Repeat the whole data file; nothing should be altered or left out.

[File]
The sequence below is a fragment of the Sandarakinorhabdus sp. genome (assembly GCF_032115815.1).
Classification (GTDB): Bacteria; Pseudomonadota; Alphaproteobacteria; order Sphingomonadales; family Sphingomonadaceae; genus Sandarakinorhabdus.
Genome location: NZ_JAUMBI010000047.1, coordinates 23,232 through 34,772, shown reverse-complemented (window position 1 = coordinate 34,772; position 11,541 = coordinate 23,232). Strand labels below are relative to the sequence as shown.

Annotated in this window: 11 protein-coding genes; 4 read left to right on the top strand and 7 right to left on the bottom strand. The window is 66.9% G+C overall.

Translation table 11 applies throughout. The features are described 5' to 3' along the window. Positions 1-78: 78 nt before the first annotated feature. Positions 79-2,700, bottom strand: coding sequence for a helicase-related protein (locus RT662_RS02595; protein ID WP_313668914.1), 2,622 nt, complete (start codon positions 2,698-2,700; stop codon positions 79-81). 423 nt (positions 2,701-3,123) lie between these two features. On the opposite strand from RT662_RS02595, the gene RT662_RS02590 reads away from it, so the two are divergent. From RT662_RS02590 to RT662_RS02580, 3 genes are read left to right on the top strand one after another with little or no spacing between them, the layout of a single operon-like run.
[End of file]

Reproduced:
The sequence below is a fragment of the Sandarakinorhabdus sp. genome (assembly GCF_032115815.1).
Classification (GTDB): Bacteria; Pseudomonadota; Alphaproteobacteria; order Sphingomonadales; family Sphingomonadaceae; genus Sandarakinorhabdus.
Genome location: NZ_JAUMBI010000047.1, coordinates 23,232 through 34,772, shown reverse-complemented (window position 1 = coordinate 34,772; position 11,541 = coordinate 23,232). Strand labels below are relative to the sequence as shown.

Annotated in this window: 11 protein-coding genes; 4 read left to right on the top strand and 7 right to left on the bottom strand. The window is 66.9% G+C overall.

Translation table 11 applies throughout. The features are described 5' to 3' along the window. Positions 1-78: 78 nt before the first annotated feature. Positions 79-2,700, bottom strand: coding sequence for a helicase-related protein (locus RT662_RS02595; protein ID WP_313668914.1), 2,622 nt, complete (start codon positions 2,698-2,700; stop codon positions 79-81). 423 nt (positions 2,701-3,123) lie between these two features. On the opposite strand from RT662_RS02595, the gene RT662_RS02590 reads away from it, so the two are divergent. From RT662_RS02590 to RT662_RS02580, 3 genes are read left to right on the top strand one after another with little or no spacing between them, the layout of a single operon-like run.